What is autism?
Autism is a developmental disability that causes problems with social skills and communication. Autism can be mild or severe. It is different for every person. Autism is also known as autism spectrum disorders.
What are some signs or symptoms of autism?
Children with autism may have problems with communication, social skills, and reacting to the world around them. Not all behaviors will exist in every child. Possible signs and symptoms are outlined below.
Autism and Communication
- Not speaking or very limited speech.
- Loss of words the child was previously able to say.
- Difficulty expressing basic wants and needs.
- Poor vocabulary development
- Problems following directions or finding objects that are named
- Repeating what is said (echolalia)
- Problems answering questions
- Speech that sounds different (e.g., “robotic” speech)
Autism and Social Skills
- Poor eye contact with people or objects
- Poor play skills (pretend or social play)
- Being overly focused on a topic or objects that interest them
- Problems making friends
- Crying, becoming angry, giggling, or laughing at inappropriate times
- Disliking being touched or held
Interacting with the World Around Them
- Rocking, hand flapping or other movements (self-stimulating movements)
- Not paying attention to things the child sees or hears
- Problems dealing with changes in routine
- Using objects in unusual ways and unusual attachments to objects
- No fear of real dangers
- Being either very sensitive or not sensitive enough to touch, light, or sounds
- Feeding difficulties (accepting only select foods, refusing certain textures) 1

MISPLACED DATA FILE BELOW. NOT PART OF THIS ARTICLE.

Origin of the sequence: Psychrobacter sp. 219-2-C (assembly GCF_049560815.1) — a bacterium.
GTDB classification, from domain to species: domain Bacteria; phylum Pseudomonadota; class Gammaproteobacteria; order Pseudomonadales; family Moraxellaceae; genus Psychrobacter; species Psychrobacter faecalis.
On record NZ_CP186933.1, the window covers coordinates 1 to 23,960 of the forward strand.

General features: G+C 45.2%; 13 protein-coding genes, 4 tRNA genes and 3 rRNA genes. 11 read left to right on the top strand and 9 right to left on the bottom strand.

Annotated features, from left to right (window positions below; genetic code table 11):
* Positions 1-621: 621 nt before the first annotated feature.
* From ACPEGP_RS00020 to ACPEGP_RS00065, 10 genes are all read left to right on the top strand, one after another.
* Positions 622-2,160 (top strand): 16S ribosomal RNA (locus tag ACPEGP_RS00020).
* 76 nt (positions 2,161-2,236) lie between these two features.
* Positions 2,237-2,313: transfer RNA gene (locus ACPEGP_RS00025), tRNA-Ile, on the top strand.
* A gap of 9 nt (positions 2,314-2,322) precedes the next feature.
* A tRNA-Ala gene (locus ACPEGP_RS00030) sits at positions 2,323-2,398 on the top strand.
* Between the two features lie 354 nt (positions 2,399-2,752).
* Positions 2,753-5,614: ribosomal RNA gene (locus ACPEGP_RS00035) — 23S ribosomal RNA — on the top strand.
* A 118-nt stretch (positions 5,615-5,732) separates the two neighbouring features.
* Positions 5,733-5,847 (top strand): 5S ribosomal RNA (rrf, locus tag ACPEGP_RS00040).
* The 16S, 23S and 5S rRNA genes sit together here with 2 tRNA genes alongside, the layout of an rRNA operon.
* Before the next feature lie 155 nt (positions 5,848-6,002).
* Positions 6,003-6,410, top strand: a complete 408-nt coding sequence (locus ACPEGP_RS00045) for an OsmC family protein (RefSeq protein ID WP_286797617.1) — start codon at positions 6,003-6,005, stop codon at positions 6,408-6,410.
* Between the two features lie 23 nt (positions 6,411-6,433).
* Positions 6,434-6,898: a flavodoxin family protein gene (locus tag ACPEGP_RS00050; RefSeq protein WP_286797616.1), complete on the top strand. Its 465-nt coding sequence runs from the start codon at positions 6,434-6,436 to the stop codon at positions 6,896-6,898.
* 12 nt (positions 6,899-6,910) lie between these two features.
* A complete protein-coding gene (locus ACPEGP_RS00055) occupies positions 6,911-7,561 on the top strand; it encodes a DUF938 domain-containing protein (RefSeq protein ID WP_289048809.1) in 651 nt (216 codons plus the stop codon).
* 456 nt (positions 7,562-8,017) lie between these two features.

- Sleep problems
How is Autism Diagnosed?
It is important to have your child evaluated by professionals who know about autism. Autism is typically diagnosed by a pediatric neurologist or a child psychologist. In some clinics a team approach is preferred.
The team might include pediatricians, neurologists, occupational therapists, physical therapists, and developmental specialists, among others. SLPs play a key role because problems with social skills and communication are often the first symptoms of autism. SLPs should be consulted early in the evaluation process.
There are a number of tests and observational checklists available to evaluate children with developmental problems. The most important information, however, comes from parents and caregivers who know the child best and can inform the health professional.
If there are concerns speak with the pediatrician about receiving a referral to the appropriate professionals.
What treatments are available for people with autism?
There is no known cure for autism. In some cases, medications and dietary restrictions may help control symptoms. Intervention should begin when the child is young.
Early intervention and preschool programs are very important. An evaluation by an SLP should be completed to determine social skill and communication needs. An appropriate treatment plan that meets the needs of the child and family can then be established.
Treatment may include any combination of traditional speech and language approaches, augmentative and alternative communication, and behavioral interventions.